We’re proud to announce that Crayola IDEAworks: The Creativity Exhibition premiered on February 13th at The Franklin Institute in Philadelphia, PA. The first stop on a five-year North American tour, this exhibition embraces creative problem solving in a gamified and personalized way.
So, what role did Museum EXP play in the development of this experience? Museum EXP served as the Creative Producer contracted by Agency808 and Innov8tive Exhibitions to leverage the Crayola brand for the museum market. As the demands of each project vary, our role as the Creative Producer role evolves to fit the needs of the project. For this project we wore many hats—working as the project manager, IP license liaison, AV technical coordinator, interactive developer, production manager, and head cheerleader. Throughout this 15-month project, we kept our ship on course and proudly opened the exhibition on schedule—despite the challenges the global pandemic threw our way.
Our work began in the “before times” when we organized and facilitated a creative charette in November 2019. Little did we know how the coming months would unfold and that this would be our only face-to-face meeting as a team. During this critical meeting, our team laid the foundation for the experience and together formed the core of the concept. We find that this initial meeting is critical to the success of a project of this scope. During this time, our teams were able to level-set on the experience, but also form bonds that will help contribute to effective communication and collaboration—critical to the success of our creative team.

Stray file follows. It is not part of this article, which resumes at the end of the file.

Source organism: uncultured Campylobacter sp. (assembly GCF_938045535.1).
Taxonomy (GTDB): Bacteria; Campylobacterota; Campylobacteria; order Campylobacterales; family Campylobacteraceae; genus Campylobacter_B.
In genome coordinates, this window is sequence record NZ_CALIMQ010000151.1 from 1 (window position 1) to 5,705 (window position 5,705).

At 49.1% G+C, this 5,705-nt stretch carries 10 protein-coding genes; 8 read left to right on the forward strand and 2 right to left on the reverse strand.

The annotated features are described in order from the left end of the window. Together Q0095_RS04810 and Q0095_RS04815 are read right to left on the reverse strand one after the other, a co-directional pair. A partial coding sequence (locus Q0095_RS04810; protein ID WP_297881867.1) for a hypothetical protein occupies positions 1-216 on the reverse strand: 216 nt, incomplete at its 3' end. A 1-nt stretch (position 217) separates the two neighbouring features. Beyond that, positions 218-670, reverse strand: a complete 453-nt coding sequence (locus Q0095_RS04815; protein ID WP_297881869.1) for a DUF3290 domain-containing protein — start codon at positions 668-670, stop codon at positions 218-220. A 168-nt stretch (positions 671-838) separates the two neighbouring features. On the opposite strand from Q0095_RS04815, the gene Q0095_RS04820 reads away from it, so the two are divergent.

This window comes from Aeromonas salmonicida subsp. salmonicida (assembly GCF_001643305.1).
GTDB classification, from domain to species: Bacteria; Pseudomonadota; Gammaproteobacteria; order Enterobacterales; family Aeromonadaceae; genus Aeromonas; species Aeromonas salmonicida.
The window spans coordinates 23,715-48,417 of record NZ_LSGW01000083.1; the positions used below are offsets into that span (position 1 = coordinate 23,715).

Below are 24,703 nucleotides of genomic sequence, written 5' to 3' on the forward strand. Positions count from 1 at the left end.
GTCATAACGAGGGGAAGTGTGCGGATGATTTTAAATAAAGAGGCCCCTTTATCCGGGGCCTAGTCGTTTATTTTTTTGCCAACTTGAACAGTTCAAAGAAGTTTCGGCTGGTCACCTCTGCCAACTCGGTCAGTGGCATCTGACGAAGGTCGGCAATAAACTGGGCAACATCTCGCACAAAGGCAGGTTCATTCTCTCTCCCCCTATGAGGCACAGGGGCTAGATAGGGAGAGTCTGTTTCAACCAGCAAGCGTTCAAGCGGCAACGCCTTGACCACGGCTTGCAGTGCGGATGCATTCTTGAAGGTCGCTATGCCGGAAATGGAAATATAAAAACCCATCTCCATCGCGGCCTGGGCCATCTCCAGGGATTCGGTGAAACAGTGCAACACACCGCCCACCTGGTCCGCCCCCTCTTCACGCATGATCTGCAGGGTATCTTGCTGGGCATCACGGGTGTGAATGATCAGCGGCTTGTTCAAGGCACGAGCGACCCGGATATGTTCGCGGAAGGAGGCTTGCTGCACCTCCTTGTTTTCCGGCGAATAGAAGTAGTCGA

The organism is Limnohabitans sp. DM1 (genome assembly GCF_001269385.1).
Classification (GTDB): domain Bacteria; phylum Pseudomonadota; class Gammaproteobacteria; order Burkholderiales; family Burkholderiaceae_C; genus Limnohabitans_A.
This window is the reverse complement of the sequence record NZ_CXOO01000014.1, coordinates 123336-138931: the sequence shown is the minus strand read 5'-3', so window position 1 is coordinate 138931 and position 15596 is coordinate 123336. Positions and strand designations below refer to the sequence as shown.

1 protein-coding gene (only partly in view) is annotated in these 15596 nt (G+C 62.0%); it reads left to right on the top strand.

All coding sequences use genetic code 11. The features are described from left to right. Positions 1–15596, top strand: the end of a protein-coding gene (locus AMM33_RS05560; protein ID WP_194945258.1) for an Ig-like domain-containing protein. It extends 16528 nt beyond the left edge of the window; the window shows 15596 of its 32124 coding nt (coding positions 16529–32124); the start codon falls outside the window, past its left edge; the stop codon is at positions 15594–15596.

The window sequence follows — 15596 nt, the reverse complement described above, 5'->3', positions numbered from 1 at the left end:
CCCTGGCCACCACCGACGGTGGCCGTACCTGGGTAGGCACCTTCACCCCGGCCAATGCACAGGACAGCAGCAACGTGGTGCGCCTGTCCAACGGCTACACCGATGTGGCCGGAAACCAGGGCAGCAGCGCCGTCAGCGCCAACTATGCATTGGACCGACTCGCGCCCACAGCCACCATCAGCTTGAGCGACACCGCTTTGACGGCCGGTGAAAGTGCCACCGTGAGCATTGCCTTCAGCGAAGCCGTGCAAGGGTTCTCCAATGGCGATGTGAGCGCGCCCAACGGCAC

Early on in any project, just as we did with Crayola IDEAworks, we want to ensure that our team is communicating effectively, working within the parameters set by the Executive Producer, and all swimming in a forward direction. As this project was licensed by Crayola, we had an additional layer of complexity working with the Crayola team to present their brand in a new, fun, and creative way, while also staking a position in the museum market. In many ways, the Crayola approvals drove the project schedule, as it would with any IP-based project. This was our critical path to opening day. The Crayola team is very detailed oriented and was involved in every step of the project from concept to launch. This participation presented a few opportunities and required a lot of coordination, but ultimately resulted in a high-quality collaboration and final product that met the expectations of Crayola and museum visitors.
Producing an exhibition of this scale presented a lot of opportunities to deploy creative thinking during this global pandemic. Did we mention that everything relating to this project aside from the installation, was done remotely? To move things forward effectively and efficiently, we had to capture project details in multiple ways for our many team members. Creative meetings took many forms and we had to employ all the tools in our toolbox—from sketches and wireframes to detailed experience outlines and live reviews on zoom. Our prototyping process also took many different forms, including many calls on our personal social media pages to test our activities—thank you friends for all your amazing feedback over the past year!
In all, we are incredibly proud of this exhibition and are pleased with the public response we’re seeing at The Franklin Institute. Stay tuned for more detailed posts about different phases of this project, which we will present as case studies in the coming weeks!